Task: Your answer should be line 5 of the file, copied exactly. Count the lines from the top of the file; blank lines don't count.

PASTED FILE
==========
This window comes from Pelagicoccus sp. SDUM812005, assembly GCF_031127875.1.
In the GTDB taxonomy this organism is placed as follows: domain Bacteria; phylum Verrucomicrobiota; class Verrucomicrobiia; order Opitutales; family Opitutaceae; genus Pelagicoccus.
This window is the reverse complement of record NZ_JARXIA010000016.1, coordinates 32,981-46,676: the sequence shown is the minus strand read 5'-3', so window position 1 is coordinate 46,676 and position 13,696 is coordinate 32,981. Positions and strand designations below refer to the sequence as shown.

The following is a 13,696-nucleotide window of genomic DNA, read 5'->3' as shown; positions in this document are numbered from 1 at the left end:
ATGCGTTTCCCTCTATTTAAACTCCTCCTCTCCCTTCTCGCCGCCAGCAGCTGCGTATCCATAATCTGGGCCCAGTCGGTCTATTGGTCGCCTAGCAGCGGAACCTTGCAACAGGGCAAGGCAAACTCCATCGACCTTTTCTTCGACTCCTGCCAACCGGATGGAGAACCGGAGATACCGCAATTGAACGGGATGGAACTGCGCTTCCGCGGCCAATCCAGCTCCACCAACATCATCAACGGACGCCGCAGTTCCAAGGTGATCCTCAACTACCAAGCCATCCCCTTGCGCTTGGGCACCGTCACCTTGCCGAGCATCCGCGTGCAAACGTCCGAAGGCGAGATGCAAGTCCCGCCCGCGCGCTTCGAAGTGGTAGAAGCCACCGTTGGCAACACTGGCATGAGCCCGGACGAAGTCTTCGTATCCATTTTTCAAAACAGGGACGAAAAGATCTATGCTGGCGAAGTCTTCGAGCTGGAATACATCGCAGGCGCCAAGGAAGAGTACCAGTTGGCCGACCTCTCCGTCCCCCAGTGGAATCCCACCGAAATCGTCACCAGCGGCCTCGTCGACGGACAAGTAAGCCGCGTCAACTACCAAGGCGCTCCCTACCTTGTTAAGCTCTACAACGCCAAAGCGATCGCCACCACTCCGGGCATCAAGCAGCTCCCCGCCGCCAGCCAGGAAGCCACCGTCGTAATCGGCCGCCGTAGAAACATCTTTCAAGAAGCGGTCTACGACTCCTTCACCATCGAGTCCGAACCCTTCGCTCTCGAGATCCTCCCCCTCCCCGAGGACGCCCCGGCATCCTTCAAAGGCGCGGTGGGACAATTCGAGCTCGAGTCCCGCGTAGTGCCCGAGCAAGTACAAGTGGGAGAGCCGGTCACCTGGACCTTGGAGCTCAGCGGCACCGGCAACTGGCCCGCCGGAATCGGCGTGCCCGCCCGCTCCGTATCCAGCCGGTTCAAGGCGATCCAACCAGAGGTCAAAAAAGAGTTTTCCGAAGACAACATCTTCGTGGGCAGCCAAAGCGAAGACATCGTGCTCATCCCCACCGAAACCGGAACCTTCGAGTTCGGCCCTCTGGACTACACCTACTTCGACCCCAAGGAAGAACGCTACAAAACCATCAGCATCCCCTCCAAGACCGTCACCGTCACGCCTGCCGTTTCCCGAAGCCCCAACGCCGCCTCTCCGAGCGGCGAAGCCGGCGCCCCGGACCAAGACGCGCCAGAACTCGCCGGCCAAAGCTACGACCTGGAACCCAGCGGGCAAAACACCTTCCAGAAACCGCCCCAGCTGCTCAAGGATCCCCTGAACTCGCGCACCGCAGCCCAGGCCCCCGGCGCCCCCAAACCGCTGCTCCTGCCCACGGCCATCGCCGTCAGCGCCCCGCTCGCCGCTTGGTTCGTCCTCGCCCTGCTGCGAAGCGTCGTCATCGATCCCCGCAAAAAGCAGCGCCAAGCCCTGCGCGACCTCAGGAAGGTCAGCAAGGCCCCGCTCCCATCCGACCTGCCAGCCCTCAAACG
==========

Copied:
ATGCGTTTCCCTCTATTTAAACTCCTCCTCTCCCTTCTCGCCGCCAGCAGCTGCGTATCCATAATCTGGGCCCAGTCGGTCTATTGGTCGCCTAGCAGCGGAACCTTGCAACAGGGCAAGGCAAACTCCATCGACCTTTTCTTCGACTCCTGCCAACCGGATGGAGAACCGGAGATACCGCAATTGAACGGGATGGAACTGCGCTTCCGCGGCCAATCCAGCTCCACCAACATCATCAACGGACGCCGCAGTTCCAAGGTGATCCTCAACTACCAAGCCATCCCCTTGCGCTTGGGCACCGTCACCTTGCCGAGCATCCGCGTGCAAACGTCCGAAGGCGAGATGCAAGTCCCGCCCGCGCGCTTCGAAGTGGTAGAAGCCACCGTTGGCAACACTGGCATGAGCCCGGACGAAGTCTTCGTATCCATTTTTCAAAACAGGGACGAAAAGATCTATGCTGGCGAAGTCTTCGAGCTGGAATACATCGCAGGCGCCAAGGAAGAGTACCAGTTGGCCGACCTCTCCGTCCCCCAGTGGAATCCCACCGAAATCGTCACCAGCGGCCTCGTCGACGGACAAGTAAGCCGCGTCAACTACCAAGGCGCTCCCTACCTTGTTAAGCTCTACAACGCCAAAGCGATCGCCACCACTCCGGGCATCAAGCAGCTCCCCGCCGCCAGCCAGGAAGCCACCGTCGTAATCGGCCGCCGTAGAAACATCTTTCAAGAAGCGGTCTACGACTCCTTCACCATCGAGTCCGAACCCTTCGCTCTCGAGATCCTCCCCCTCCCCGAGGACGCCCCGGCATCCTTCAAAGGCGCGGTGGGACAATTCGAGCTCGAGTCCCGCGTAGTGCCCGAGCAAGTACAAGTGGGAGAGCCGGTCACCTGGACCTTGGAGCTCAGCGGCACCGGCAACTGGCCCGCCGGAATCGGCGTGCCCGCCCGCTCCGTATCCAGCCGGTTCAAGGCGATCCAACCAGAGGTCAAAAAAGAGTTTTCCGAAGACAACATCTTCGTGGGCAGCCAAAGCGAAGACATCGTGCTCATCCCCACCGAAACCGGAACCTTCGAGTTCGGCCCTCTGGACTACACCTACTTCGACCCCAAGGAAGAACGCTACAAAACCATCAGCATCCCCTCCAAGACCGTCACCGTCACGCCTGCCGTTTCCCGAAGCCCCAACGCCGCCTCTCCGAGCGGCGAAGCCGGCGCCCCGGACCAAGACGCGCCAGAACTCGCCGGCCAAAGCTACGACCTGGAACCCAGCGGGCAAAACACCTTCCAGAAACCGCCCCAGCTGCTCAAGGATCCCCTGAACTCGCGCACCGCAGCCCAGGCCCCCGGCGCCCCCAAACCGCTGCTCCTGCCCACGGCCATCGCCGTCAGCGCCCCGCTCGCCGCTTGGTTCGTCCTCGCCCTGCTGCGAAGCGTCGTCATCGATCCCCGCAAAAAGCAGCGCCAAGCCCTGCGCGACCTCAGGAAGGTCAGCAAGGCCCCGCTCCCATCCGACCTGCCAGCCCTCAAACG